"The hacker changed the sodium hydroxide (lye) from about one hundred parts per million, to 11,100 parts per million," Gualtieri said, calling that level a "dangerous" amount.
When asked if this should be considered an attempt at bioterrorism, Gualtieri said, "What it is is someone hacked into the system not just once but twice ... opened the program and changed the levels from 100 to 11,100 parts per million with a caustic substance. So, you label it however you want, those are the facts."
According to ABC News, sodium hydroxide "is used to treat water acidity but the compound is also found in cleaning supplies such as soaps and drain cleaners." The outlet noted that "it can cause irritation, burns and other complications in larger quantities."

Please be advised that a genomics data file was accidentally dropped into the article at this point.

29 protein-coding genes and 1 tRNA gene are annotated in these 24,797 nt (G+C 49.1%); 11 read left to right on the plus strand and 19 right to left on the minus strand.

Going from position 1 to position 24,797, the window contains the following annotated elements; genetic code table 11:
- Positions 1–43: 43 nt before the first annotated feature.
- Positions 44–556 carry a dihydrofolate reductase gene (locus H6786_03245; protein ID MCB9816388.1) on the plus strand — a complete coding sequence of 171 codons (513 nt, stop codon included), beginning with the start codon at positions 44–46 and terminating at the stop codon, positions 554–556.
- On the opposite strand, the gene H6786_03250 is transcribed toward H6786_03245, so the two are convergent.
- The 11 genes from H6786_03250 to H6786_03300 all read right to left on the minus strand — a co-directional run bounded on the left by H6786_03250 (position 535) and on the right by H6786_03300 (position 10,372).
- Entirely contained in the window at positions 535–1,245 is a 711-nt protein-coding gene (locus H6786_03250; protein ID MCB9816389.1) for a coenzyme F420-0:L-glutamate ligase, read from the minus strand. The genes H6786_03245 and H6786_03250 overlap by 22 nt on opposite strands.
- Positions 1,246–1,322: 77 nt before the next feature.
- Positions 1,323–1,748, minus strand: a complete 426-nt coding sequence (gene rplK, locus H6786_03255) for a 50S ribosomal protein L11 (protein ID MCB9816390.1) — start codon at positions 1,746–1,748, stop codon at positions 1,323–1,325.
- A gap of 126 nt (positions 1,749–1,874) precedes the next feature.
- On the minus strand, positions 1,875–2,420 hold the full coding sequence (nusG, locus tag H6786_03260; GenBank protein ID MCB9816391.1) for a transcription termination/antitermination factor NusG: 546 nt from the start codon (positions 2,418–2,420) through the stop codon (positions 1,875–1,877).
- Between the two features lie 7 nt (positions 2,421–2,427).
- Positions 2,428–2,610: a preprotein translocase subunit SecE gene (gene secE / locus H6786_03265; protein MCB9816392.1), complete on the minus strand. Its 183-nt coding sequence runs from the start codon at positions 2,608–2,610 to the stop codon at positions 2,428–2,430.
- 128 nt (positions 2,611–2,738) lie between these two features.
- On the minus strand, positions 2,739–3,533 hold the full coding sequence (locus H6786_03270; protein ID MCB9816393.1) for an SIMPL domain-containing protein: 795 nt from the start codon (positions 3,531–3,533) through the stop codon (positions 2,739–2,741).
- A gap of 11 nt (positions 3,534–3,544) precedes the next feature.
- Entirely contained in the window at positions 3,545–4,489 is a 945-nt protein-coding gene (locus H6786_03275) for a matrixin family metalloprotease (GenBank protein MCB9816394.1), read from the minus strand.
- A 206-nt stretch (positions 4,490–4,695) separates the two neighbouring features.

The hacking was discovered by a plant worker who noticed the tampering of the control panel at around 8 a.m. Friday, and discovered a second attempt at changing the lye levels was made at around 1:30 p.m. the same day.
The employee was able to quickly reverse the hacker's tampering in both instances, and officials say multiple safeguards in place at the plant that provides water to roughly 15,000 homes and businesses mean the public was not put at risk.
Gualtieri told Reuters, "The guy was sitting there monitoring the computer as he's supposed to and all of a sudden he sees a window pop up that the computer has been accessed. The next thing you know someone is dragging the mouse and clicking around and opening programs and manipulating the system."
Law enforcement is now seeking to identify the culprit, and the FBI and Secret Service have also been looped in on the criminal investigation.
Nicole Perlroth, a reporter for The New York Times, pointed out that similar attacks on water supplies have been attempted in other countries, tweeting, "This was also an attack scenario that played out in Israel last April, when Israelis accused Iran of getting into their water treatment plant. Israel responded with a hack of Iran port."